Mothers Pay More Out of Pocket When Pregnancy Crosses Two Calendar Years – USC Schaeffer

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Mothers whose pregnancies span two calendar years could face higher out-of-pocket costs for maternity care simply because of when they became pregnant, according to a new USC study.

The study, from the USC Schaeffer Center for Health Policy & Economics, finds that some women with high-deductible health plans pay their cost-sharing limit twice during pregnancies that occur across two health plan years, which are typically calendar years. That can result in some patients paying $1,310 more, on average, for similar maternity care services.

“We have annual out-of-pocket limits on most commercial healthcare health plan products in the U.S., but the plan year beginning and ending dates are arbitrary” said study lead author Erin L. Duffy, director of research training at the Schaeffer Center. “When episodic care lasts several months – like maternity care – and occurs within one plan year versus two, there can be big differences in cost-sharing for the same set of services.”

“There’s a bit of an unfairness inherent in that, especially if the differences in cost-sharing for maternity care aren’t made up for through the enrollees’ cost-sharing for other healthcare services” Duffy added.

The idea for the study – published in The American Journal of Managed Care – came from conversations Duffy had at a prenatal yoga class when she was expecting her first baby seven years ago. Several moms-to-be explained that due dates in January instead of December dramatically increased their total out-of-pocket liability. That’s because their health plans’ out-of-pocket spending limits and deductible reset on Jan. 1, forcing them to pay at least their deductible twice plus any other cost-sharing.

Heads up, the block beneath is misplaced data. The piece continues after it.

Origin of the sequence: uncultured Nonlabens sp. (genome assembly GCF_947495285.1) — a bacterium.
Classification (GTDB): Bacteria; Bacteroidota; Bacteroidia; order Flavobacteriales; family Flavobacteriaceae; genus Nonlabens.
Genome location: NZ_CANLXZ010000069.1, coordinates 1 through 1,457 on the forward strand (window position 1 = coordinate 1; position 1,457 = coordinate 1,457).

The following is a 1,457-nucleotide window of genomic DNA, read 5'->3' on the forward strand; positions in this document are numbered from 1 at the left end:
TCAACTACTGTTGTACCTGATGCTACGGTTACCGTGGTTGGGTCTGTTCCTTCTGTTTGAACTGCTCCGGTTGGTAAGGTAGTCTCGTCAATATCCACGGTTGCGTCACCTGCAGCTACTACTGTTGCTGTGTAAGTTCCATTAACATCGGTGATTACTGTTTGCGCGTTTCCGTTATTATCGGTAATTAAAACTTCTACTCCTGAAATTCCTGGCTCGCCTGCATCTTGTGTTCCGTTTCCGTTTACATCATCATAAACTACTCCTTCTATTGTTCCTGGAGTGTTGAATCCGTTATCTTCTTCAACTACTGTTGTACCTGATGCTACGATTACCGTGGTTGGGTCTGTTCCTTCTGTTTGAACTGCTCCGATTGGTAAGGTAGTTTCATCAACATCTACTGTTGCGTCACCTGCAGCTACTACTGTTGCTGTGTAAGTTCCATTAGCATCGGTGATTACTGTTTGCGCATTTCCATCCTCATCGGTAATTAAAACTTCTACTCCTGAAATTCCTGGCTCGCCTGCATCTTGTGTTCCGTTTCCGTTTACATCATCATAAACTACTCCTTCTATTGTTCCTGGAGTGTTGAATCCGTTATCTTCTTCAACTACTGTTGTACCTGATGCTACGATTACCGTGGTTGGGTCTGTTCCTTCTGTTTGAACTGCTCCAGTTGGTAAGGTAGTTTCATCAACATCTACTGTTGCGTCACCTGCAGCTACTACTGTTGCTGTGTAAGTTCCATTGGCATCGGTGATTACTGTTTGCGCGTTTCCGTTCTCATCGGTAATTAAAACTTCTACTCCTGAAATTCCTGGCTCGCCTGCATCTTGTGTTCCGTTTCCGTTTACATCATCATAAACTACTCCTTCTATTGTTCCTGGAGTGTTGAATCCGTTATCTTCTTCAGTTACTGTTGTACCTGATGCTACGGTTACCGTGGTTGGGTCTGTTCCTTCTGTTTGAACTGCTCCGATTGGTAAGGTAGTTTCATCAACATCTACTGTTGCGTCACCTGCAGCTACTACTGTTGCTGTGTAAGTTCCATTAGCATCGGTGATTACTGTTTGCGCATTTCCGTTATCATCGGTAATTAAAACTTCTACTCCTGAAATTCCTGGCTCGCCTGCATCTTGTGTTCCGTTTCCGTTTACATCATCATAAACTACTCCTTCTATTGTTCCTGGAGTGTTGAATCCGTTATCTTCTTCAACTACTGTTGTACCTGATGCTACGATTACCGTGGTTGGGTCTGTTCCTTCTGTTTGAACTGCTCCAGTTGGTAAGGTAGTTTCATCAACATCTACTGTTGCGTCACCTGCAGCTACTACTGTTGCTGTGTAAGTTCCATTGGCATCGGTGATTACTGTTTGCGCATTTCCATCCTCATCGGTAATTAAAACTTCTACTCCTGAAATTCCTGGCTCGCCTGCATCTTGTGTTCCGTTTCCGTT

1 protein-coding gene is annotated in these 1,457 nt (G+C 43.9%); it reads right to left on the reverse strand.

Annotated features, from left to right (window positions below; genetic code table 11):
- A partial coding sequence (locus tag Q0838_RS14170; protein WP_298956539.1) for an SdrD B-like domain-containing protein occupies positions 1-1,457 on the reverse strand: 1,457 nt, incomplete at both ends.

Duffy and her colleagues sought to put some numbers behind the anecdotes. They analyzed the out-of-pocket spending of commercially-insured delivering mothers using claims data from the Health Care Cost Institute, covering patients enrolled in Aetna, Humana, and Blue Health Intelligence plans.

The study found that:

  • Average out-of-pocket spending is highest among mothers who deliver in January and declines in each subsequent month until August and September, then flattens for the remainder of the year
  • Average cost-sharing for pregnancy, delivery, and three months postpartum was $6,308 for mothers delivering in January and $4,998 in December, a difference of $1,310.
  • Over a three-year period, patients delivering in January also had average out-of-pocket costs of $1,005 more than patients delivering in December, suggesting that differences  in out-of-pocket spending by delivery month may not fully wash out over time.

“Changing cost-sharing limits to shorter intervals, such as monthly, may reduce potential arbitrary differences in cost sharing that occur due to pregnancy timing,” Duffy said.

About the study

In addition to Duffy, the study was co-authored by Samantha Randall, Schaeffer Center project specialist; Sarah Green, Schaeffer Center research programmer; and Erin Trish, co-director of the Schaeffer Center. Funding for the study came from Arnold Ventures. 

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